Posted on October 20th, 2008 in Axel Night, Flashback, NES, Video Games by Axel Night

He’s a decapitated, ancient samurai.  She’s the Statue of Liberty.  Can they share a Manhattan apartment, or will they shoot eye-balls and fire at each other in a battle to the death?  Welcome to Flashback.

System: Nintendo Entertainment System
Year: 1991
Company: Meldac
Genre: Side-scrolling Shooter

1999.  What appeared to be a harmless meteorite crashing in the Nevada desert had turned out to be Darc Seed, an evil alien creature with horrible powers.  By shooting strange magnetic rays, Darc Seed had turned the helpless nation into zombies and brought the Statue of Liberty to life to do his dirty work.  These rays had also given him control over many deadly weapons, but none were more powerful than the legendary samurai sword, Shura.  When the great head of samurai, Namakubi, heard that the sword had fallen into evil hands, he set off immediately for the United States.  For only he possessed the strength and knowledge needed to recapture the magical sword and free the U.S. from the evil clutches of Darc Seed.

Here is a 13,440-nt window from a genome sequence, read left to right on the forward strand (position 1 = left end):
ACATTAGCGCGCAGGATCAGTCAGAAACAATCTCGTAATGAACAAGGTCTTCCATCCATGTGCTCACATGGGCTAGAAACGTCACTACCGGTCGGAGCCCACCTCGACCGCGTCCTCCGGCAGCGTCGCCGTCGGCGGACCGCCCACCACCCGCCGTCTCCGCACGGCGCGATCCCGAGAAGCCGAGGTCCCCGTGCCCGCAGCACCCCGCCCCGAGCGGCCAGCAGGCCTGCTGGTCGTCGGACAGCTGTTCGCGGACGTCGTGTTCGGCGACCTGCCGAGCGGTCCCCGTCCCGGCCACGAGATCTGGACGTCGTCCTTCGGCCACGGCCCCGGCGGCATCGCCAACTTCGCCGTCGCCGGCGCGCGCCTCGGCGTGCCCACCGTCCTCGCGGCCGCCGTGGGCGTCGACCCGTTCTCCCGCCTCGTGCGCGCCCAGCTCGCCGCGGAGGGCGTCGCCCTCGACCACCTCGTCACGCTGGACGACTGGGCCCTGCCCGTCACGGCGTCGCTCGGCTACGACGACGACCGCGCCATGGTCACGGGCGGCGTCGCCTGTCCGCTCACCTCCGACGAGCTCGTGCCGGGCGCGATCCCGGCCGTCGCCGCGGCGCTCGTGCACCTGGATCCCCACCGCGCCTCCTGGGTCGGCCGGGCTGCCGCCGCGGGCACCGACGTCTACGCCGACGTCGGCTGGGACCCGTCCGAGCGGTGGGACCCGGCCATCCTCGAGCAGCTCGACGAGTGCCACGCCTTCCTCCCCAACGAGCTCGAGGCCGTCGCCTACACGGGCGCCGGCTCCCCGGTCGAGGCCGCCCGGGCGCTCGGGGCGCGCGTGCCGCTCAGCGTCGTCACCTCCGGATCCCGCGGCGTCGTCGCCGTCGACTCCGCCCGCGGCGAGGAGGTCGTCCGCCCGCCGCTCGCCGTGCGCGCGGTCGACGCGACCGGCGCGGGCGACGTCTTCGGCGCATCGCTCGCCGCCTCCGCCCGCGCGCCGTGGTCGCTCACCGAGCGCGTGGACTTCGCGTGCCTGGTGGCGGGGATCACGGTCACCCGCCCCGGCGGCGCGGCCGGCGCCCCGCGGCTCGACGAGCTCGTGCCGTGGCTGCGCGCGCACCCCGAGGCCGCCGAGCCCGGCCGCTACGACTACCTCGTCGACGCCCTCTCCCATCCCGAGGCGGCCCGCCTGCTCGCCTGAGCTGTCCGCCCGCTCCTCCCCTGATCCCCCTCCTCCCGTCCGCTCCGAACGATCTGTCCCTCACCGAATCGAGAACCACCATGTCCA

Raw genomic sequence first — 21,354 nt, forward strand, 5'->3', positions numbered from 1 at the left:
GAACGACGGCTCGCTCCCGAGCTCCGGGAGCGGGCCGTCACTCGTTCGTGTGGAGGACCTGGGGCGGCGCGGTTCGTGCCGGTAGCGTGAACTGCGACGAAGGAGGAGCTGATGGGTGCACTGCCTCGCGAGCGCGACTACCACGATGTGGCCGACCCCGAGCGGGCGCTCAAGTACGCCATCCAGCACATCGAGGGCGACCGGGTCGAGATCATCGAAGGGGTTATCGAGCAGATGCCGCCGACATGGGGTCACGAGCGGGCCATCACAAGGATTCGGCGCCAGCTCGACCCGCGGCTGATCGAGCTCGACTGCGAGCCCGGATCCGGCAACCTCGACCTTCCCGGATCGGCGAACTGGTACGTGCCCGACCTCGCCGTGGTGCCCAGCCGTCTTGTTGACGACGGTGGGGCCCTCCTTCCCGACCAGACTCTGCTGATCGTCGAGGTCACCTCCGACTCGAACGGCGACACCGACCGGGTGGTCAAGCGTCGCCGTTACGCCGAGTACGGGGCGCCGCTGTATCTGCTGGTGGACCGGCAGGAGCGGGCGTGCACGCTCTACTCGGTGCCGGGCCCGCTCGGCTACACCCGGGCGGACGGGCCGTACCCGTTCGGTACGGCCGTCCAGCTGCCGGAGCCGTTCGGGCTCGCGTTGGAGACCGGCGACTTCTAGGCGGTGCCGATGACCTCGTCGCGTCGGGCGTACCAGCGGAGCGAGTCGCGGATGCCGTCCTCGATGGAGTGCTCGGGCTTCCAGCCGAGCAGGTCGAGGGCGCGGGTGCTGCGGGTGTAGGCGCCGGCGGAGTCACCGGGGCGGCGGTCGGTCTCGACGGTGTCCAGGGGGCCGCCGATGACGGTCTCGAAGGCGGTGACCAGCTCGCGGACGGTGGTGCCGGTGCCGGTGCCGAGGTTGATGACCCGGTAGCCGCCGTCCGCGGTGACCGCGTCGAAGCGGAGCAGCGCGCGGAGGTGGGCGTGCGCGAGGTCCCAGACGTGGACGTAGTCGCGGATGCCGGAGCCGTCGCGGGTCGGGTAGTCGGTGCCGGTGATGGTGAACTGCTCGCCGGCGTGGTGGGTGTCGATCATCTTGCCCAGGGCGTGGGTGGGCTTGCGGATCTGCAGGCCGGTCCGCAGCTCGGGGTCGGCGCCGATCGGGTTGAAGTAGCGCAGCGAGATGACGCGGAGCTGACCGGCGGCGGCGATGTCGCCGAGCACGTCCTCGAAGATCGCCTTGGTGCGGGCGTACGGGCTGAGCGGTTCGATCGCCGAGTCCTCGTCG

Eat samurai vomit, towering consumer establishment!

If you were to look at the box art for Zombie Nation, read its opening story line, or even just hear its title mentioned, you would probably expect you were in for a B movie slaughter/survival horror experience.  And that’s exactly what you get.  Except by "B movie slaughter/survival horror," I mean "a side-scrolling shooter in which you pilot a giant, decapitated head." 

In ZN, your goal is to fly your samurai head  from left to right and shoot eye-balls and vomit at an assortment of snipers and military vehicles, while not running out of health or being crushed against the forced-scrolling screen.  Buildings will block your path as you go, but a quick spray of your gory guns will destroy patches out of them, occasionally tossing out people for you to catch, which will power up your attacks even more.  Seriously, I couldn’t make this stuff up, and I’m pretty far down the sanity pole.

Was it a "good game"?  Eh.  Maybe?  You get to be a samurai head that dukes it out with the Statue of Liberty.  That earns points, right?  But as one of the rarest and most expensive NES titles on the market, it has more collector value than play value.  Feeling insecure about your penis?  A copy of Zombie Nation framed over the mantel might just be the solution.


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